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Product Code: JLA_18_4_312


Authors:
Thomas H. Dubaniewicz
National Institute for Occupational Safety and Health, Pittsburgh Research Laboratory, 626 Cochrans Mill Road, Pittsburgh, Pennsylvania 15236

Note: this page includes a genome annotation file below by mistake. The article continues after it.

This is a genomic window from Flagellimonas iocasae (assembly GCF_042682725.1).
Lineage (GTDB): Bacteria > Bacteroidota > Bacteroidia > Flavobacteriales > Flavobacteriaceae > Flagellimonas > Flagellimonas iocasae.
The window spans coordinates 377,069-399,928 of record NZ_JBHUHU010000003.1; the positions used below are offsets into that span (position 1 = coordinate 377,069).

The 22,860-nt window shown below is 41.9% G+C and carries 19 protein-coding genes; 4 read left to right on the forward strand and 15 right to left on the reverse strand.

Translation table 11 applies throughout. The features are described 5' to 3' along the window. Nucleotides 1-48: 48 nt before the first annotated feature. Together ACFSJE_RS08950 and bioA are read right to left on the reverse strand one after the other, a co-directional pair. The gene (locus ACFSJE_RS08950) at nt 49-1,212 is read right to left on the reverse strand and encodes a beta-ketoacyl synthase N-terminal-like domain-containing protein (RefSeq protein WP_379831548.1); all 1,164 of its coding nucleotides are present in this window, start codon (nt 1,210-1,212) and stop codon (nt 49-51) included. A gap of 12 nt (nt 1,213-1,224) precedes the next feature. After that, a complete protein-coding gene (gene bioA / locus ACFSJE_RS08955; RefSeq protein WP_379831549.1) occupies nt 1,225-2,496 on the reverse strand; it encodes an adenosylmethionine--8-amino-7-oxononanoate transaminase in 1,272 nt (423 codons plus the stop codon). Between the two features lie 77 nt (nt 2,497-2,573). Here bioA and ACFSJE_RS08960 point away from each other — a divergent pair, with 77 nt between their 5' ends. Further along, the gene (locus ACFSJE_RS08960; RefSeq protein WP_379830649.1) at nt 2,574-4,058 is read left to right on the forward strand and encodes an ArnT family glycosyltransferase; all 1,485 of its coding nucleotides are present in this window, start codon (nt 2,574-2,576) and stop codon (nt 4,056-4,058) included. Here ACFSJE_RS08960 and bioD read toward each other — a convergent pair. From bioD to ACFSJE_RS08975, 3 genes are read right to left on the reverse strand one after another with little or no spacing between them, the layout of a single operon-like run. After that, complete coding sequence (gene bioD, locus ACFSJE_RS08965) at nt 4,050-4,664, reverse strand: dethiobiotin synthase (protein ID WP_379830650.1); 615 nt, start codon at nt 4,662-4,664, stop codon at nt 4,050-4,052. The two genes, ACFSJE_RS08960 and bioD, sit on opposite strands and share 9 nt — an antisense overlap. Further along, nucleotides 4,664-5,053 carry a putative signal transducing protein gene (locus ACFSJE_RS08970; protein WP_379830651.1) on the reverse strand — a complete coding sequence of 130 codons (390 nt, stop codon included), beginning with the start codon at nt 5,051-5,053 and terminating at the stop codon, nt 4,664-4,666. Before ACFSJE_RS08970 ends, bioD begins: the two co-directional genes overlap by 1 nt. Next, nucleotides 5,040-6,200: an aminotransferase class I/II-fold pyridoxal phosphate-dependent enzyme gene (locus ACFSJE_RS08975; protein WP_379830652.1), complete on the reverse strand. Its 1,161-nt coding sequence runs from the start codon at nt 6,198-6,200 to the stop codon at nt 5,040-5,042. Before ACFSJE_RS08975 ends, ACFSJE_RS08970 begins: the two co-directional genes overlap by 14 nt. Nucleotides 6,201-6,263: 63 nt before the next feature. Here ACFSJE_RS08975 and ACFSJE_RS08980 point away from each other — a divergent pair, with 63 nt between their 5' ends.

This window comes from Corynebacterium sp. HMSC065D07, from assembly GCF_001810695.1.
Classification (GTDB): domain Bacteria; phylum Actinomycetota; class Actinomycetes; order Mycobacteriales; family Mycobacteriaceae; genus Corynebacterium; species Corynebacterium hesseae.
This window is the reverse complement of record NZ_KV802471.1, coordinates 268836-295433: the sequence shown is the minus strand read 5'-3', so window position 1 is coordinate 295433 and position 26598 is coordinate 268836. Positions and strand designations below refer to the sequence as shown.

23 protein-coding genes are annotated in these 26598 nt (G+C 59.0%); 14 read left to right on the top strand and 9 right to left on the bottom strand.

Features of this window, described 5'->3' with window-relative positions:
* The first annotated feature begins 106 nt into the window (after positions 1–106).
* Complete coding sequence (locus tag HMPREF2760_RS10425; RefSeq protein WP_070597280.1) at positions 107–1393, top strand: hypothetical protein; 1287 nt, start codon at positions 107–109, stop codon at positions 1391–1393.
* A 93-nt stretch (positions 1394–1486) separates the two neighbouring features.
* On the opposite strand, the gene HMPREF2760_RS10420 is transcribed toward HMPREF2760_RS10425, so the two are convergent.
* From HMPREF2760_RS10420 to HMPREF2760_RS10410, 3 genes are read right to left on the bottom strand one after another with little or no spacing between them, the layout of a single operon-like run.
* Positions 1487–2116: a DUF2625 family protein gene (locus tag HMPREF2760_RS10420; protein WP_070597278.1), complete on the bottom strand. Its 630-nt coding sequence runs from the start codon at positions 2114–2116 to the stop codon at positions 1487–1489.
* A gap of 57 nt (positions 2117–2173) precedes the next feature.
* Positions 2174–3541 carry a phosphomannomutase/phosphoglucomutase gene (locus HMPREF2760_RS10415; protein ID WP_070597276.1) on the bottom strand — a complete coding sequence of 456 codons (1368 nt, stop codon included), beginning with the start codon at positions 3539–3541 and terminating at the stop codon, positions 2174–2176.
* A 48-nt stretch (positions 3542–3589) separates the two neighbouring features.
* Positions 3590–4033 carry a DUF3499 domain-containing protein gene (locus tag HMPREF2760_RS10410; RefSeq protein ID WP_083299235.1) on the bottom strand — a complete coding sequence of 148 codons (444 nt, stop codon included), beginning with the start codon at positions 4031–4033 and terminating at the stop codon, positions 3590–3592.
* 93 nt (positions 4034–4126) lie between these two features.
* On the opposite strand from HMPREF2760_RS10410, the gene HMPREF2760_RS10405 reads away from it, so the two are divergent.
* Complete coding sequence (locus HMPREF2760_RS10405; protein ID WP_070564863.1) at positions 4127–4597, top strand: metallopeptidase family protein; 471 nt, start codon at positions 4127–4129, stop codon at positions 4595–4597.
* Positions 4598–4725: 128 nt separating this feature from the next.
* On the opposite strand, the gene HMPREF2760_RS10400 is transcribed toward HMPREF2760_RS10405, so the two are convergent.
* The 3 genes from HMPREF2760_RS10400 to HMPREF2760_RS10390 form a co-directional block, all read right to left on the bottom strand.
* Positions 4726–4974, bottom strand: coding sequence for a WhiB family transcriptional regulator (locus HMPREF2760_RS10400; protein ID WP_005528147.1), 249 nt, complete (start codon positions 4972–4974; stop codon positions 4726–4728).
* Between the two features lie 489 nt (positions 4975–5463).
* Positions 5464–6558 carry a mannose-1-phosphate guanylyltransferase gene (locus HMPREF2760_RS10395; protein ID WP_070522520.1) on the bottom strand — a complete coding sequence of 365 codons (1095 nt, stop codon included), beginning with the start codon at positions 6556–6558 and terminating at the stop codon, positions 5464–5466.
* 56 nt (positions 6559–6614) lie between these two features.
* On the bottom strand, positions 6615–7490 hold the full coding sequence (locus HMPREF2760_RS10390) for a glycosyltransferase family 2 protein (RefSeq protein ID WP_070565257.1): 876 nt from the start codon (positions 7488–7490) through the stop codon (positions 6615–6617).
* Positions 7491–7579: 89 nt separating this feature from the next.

The National Institute for Occupational Safety and Health, Pittsburgh Research Laboratory conducted a study of laser safety in potentially flammable environments. Researchers measured threshold igniting powers as a function of beam diameter for butane and propane-air mixtures by laser-heating targets placed on optical fiber tips using a 1064 nm laser. The minimum igniting powers for propane-air and butane-air were about 250 and 300 mW, respectively. Threshold igniting powers for propane-air were approximately proportional to beam diameter for beam diameters from 0.1 to 2.0 mm. Results suggest that relatively powerful beams may be used in these atmospheres without causing ignition, provided the beam diameter is controlled. Threshold ignition delay times using 9/125 and 62.5/125 μm fibers were approximately proportional to the inverse square of the laser power. Ignition delays were about 45 ms or longer for laser powers up to 800 mW. Preproduction samples of a commercial optical fuse prevented ignitions under selected test conditions. A self-healing effect was observed for one sample. Comparisons are made with the results of other researchers.

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